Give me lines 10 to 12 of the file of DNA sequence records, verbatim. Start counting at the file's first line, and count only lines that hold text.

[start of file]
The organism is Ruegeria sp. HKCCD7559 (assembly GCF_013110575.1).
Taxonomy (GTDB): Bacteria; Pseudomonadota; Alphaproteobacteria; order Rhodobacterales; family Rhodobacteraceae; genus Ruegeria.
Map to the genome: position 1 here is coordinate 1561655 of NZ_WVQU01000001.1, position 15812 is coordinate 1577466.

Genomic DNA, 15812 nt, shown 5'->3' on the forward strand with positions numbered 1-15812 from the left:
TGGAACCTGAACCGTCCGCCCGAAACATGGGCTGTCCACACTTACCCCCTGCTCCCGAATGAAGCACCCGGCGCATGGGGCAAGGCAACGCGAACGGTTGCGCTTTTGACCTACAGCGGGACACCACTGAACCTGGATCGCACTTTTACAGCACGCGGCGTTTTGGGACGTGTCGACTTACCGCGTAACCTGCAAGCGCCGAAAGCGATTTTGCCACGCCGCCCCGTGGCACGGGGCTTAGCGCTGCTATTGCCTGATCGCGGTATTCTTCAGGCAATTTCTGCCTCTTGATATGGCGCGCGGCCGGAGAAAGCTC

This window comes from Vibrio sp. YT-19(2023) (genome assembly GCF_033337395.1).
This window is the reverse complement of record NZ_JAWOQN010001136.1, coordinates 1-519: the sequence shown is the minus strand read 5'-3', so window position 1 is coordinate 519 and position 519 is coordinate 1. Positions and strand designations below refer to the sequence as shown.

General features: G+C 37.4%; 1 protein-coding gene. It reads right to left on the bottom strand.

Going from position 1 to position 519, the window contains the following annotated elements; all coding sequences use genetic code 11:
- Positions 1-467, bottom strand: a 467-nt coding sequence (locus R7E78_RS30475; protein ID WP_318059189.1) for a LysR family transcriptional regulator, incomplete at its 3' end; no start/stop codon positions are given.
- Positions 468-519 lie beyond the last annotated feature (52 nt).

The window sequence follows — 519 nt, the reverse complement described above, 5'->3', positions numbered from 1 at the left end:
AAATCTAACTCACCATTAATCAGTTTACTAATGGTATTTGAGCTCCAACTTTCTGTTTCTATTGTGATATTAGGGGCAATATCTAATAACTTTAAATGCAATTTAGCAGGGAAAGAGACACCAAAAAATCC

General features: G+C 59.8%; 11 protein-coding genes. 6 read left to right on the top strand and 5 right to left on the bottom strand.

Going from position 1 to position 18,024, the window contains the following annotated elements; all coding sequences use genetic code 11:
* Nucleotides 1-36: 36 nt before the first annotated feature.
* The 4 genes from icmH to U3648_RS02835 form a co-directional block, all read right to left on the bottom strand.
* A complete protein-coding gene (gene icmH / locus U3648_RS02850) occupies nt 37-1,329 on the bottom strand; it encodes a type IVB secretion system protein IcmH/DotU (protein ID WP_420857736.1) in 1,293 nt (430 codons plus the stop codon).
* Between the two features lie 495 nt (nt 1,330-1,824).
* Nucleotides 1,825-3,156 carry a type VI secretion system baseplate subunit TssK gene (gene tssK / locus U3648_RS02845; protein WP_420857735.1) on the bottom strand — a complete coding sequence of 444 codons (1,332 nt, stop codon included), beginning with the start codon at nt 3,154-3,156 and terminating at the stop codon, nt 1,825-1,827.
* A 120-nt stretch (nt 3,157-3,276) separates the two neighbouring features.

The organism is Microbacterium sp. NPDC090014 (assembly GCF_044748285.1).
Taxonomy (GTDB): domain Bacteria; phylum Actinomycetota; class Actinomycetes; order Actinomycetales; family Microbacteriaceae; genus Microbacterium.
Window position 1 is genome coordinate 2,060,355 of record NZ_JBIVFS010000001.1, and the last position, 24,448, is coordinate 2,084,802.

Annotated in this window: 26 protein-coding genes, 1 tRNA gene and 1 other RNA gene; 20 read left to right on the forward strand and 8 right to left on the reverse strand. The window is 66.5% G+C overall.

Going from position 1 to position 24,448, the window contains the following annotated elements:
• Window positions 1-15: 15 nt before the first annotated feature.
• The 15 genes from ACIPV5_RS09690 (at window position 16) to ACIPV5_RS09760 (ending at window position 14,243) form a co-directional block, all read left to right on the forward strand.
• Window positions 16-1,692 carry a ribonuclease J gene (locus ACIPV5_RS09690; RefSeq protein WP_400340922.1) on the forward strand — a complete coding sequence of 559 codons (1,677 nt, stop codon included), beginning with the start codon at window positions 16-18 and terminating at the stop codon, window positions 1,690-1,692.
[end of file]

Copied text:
- Positions 1-467, bottom strand: a 467-nt coding sequence (locus R7E78_RS30475; protein ID WP_318059189.1) for a LysR family transcriptional regulator, incomplete at its 3' end; no start/stop codon positions are given.
- Positions 468-519 lie beyond the last annotated feature (52 nt).

The window sequence follows — 519 nt, the reverse complement described above, 5'->3', positions numbered from 1 at the left end: